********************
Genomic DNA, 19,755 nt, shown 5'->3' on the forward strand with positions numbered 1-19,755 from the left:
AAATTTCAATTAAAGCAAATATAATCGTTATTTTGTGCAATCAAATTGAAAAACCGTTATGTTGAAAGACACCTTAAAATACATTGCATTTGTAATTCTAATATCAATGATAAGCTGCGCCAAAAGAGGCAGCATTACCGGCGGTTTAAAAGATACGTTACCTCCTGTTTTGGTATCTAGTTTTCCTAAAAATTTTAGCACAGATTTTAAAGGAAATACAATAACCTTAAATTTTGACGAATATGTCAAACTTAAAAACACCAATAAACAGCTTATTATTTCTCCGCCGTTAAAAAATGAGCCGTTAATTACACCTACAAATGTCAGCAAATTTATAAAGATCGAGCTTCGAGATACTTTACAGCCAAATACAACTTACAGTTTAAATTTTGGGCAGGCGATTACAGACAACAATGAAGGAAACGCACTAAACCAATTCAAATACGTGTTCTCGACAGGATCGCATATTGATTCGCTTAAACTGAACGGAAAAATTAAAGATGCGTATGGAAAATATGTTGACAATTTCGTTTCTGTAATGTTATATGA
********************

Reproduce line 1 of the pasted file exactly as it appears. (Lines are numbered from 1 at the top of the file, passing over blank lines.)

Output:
Genomic DNA, 19,755 nt, shown 5'->3' on the forward strand with positions numbered 1-19,755 from the left: